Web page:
var name =
window.prompt('Please enter the first name of your second cousin', '');

or as:

var name
= window.prompt('Please enter the first name of your second cousin, '');

Break line before or after a function’s opening bracket

For example:

var name = window.prompt('Please enter the first name of your second cousin', '');

can be reformatted as

var name = window.prompt(
'Please enter the first name of your second cousin', '');

Break line before or after the string concatenation operator (+)

For example:

document.write('You are ' + differenceInYears(today, birthDay) + 'years old.');

can be reformatted as:

document.write('You are '
               + differenceInYears(today,birthDay)
               + ' years old.');

or as:

document.write('You are ' +
               differenceInYears(today, birthDay) +
               ' years old.');

Do not break in the middle of a string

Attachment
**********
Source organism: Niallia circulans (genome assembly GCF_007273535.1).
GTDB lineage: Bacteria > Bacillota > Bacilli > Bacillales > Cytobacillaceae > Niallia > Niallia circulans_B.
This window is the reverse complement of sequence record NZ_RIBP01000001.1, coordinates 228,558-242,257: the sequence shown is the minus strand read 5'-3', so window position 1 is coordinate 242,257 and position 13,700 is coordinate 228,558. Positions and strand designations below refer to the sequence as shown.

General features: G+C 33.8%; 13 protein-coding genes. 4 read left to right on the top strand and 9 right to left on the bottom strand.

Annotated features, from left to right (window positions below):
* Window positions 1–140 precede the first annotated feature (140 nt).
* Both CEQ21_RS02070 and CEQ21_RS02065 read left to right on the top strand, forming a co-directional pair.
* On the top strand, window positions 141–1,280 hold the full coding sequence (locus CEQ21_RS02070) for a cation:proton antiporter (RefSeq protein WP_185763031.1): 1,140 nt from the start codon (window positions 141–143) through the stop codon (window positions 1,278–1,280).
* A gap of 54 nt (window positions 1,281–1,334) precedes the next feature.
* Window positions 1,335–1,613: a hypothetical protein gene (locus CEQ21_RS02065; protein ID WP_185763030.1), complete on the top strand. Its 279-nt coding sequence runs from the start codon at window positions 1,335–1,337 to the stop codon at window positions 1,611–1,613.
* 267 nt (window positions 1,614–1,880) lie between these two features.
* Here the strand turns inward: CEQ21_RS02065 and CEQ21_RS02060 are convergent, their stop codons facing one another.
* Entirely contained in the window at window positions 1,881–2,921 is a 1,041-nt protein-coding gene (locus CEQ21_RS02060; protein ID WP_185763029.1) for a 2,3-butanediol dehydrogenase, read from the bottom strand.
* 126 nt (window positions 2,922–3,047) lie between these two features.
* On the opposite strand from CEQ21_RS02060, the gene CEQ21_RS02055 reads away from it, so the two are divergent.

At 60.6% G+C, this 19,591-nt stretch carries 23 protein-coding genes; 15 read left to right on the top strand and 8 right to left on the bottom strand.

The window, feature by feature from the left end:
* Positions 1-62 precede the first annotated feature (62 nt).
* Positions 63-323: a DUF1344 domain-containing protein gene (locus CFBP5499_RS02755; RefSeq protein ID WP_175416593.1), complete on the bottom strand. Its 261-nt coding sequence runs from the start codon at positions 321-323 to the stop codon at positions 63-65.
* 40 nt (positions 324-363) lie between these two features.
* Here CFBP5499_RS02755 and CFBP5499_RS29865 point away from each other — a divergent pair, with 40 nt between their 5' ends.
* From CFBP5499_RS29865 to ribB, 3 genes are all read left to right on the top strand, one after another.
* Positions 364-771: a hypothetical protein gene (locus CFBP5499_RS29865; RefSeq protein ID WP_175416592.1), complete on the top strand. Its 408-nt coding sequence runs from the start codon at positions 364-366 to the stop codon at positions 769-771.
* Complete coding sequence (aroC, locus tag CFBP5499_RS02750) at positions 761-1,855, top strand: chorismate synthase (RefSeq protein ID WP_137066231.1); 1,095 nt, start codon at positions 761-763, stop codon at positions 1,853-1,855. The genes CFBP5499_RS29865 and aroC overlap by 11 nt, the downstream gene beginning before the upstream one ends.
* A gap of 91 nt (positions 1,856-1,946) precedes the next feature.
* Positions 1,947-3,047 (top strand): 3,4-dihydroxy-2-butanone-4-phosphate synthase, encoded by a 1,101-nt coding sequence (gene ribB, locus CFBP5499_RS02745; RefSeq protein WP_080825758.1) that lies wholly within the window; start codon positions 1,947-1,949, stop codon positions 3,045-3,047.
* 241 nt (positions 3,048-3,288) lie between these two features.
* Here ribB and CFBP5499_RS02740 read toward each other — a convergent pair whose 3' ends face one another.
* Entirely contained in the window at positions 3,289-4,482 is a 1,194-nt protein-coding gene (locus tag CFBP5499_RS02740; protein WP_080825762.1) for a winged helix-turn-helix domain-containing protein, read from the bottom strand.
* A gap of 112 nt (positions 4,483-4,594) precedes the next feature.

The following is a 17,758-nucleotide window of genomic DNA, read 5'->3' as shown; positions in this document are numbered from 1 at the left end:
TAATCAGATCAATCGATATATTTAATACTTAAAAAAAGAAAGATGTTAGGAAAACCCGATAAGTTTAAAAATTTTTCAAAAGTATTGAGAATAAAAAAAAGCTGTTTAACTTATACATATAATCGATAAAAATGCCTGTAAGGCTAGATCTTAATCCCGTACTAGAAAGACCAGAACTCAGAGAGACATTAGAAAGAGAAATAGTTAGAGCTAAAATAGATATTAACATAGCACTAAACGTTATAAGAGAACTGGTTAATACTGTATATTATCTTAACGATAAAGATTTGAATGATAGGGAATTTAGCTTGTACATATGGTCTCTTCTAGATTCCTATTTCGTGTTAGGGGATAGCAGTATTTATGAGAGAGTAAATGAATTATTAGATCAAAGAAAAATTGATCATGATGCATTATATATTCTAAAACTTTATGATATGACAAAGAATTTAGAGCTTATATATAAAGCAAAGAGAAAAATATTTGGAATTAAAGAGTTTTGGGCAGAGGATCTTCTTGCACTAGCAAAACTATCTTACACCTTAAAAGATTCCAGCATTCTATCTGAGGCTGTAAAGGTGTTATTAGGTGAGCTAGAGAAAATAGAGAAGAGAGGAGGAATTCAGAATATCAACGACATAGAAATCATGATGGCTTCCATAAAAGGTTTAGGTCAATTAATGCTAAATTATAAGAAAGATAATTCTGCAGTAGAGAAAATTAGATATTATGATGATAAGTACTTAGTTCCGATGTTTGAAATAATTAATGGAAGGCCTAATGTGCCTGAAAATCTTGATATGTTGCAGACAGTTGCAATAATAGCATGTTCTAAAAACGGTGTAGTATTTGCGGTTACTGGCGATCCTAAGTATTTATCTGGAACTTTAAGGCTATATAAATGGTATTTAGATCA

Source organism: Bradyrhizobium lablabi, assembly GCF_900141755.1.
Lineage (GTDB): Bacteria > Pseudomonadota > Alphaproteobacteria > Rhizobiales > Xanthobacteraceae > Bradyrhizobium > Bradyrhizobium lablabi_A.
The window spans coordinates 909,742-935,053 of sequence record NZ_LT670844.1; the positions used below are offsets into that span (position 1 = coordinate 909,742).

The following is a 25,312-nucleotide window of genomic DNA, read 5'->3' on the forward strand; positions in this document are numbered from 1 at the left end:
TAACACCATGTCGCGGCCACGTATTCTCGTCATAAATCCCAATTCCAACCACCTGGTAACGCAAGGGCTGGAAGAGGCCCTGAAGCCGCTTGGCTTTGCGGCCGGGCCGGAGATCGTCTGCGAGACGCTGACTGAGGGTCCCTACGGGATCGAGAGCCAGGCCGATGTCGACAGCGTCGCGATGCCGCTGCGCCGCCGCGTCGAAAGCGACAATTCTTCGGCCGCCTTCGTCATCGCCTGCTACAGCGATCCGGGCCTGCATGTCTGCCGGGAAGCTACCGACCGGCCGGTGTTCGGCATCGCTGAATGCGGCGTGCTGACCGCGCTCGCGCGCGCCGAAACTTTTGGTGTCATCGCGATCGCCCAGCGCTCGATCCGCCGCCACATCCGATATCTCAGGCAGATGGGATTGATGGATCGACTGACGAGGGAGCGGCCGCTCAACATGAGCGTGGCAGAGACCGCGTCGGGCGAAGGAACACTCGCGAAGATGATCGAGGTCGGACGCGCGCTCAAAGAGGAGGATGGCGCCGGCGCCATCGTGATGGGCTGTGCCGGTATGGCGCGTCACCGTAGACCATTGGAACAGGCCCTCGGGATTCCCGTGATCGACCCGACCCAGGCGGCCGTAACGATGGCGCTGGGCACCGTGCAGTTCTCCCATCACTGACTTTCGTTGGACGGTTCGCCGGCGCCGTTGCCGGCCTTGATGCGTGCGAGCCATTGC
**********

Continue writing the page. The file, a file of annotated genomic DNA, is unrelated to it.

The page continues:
A statement such as

var longString = 'This was a very long string indeed '
                  + 'and there was never any realistic possibility that it '
                  + 'could be made to fit on to one line.';

will cause an error, because the line break will make it look to the JavaScript interpreter as if there is a string that has not ended with a single quote as it ought to have done (this is called an unterminated string literal.)

The solution is to split the string into sections and use the concatenation operator, like this

var longString = 'This was a very long string indeed ' +
                 'and there was never any realistic possibility that it ' +
                 'could be made to fit on to one line.';

When code is copied and pasted into a word-processed document the line wrapping may get altered. Try to make sure that you break each line early enough so that the word-processed version still ends up formatted correctly.